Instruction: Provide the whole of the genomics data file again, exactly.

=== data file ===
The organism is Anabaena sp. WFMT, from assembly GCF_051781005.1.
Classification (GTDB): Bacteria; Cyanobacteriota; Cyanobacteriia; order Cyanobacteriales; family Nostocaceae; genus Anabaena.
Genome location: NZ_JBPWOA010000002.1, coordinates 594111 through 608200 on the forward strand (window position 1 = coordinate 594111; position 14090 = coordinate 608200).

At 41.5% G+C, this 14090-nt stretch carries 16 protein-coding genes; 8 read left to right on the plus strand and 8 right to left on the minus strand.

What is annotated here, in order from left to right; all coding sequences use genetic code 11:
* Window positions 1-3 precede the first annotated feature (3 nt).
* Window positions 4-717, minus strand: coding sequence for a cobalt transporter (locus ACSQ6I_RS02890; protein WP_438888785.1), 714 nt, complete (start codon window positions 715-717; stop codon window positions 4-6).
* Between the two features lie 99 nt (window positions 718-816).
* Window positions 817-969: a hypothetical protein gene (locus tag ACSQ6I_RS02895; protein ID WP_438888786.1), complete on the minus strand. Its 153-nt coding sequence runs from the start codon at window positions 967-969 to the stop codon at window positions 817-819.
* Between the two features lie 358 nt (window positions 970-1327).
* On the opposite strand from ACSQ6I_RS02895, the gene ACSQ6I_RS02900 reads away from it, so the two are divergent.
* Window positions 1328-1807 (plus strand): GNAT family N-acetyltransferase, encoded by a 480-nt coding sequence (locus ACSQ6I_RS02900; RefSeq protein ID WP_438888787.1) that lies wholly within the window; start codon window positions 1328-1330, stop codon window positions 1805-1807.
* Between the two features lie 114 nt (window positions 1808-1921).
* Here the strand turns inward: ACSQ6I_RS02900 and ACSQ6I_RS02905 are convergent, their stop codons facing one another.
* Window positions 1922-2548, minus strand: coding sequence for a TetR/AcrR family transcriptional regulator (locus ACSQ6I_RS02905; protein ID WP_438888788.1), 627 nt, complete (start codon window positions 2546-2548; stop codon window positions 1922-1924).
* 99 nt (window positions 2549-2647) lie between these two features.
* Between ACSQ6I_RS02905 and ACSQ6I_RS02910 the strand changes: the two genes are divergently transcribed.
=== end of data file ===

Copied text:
The organism is Anabaena sp. WFMT, from assembly GCF_051781005.1.
Classification (GTDB): Bacteria; Cyanobacteriota; Cyanobacteriia; order Cyanobacteriales; family Nostocaceae; genus Anabaena.
Genome location: NZ_JBPWOA010000002.1, coordinates 594111 through 608200 on the forward strand (window position 1 = coordinate 594111; position 14090 = coordinate 608200).

At 41.5% G+C, this 14090-nt stretch carries 16 protein-coding genes; 8 read left to right on the plus strand and 8 right to left on the minus strand.

What is annotated here, in order from left to right; all coding sequences use genetic code 11:
* Window positions 1-3 precede the first annotated feature (3 nt).
* Window positions 4-717, minus strand: coding sequence for a cobalt transporter (locus ACSQ6I_RS02890; protein WP_438888785.1), 714 nt, complete (start codon window positions 715-717; stop codon window positions 4-6).
* Between the two features lie 99 nt (window positions 718-816).
* Window positions 817-969: a hypothetical protein gene (locus tag ACSQ6I_RS02895; protein ID WP_438888786.1), complete on the minus strand. Its 153-nt coding sequence runs from the start codon at window positions 967-969 to the stop codon at window positions 817-819.
* Between the two features lie 358 nt (window positions 970-1327).
* On the opposite strand from ACSQ6I_RS02895, the gene ACSQ6I_RS02900 reads away from it, so the two are divergent.
* Window positions 1328-1807 (plus strand): GNAT family N-acetyltransferase, encoded by a 480-nt coding sequence (locus ACSQ6I_RS02900; RefSeq protein ID WP_438888787.1) that lies wholly within the window; start codon window positions 1328-1330, stop codon window positions 1805-1807.
* Between the two features lie 114 nt (window positions 1808-1921).
* Here the strand turns inward: ACSQ6I_RS02900 and ACSQ6I_RS02905 are convergent, their stop codons facing one another.
* Window positions 1922-2548, minus strand: coding sequence for a TetR/AcrR family transcriptional regulator (locus ACSQ6I_RS02905; protein ID WP_438888788.1), 627 nt, complete (start codon window positions 2546-2548; stop codon window positions 1922-1924).
* 99 nt (window positions 2549-2647) lie between these two features.
* Between ACSQ6I_RS02905 and ACSQ6I_RS02910 the strand changes: the two genes are divergently transcribed.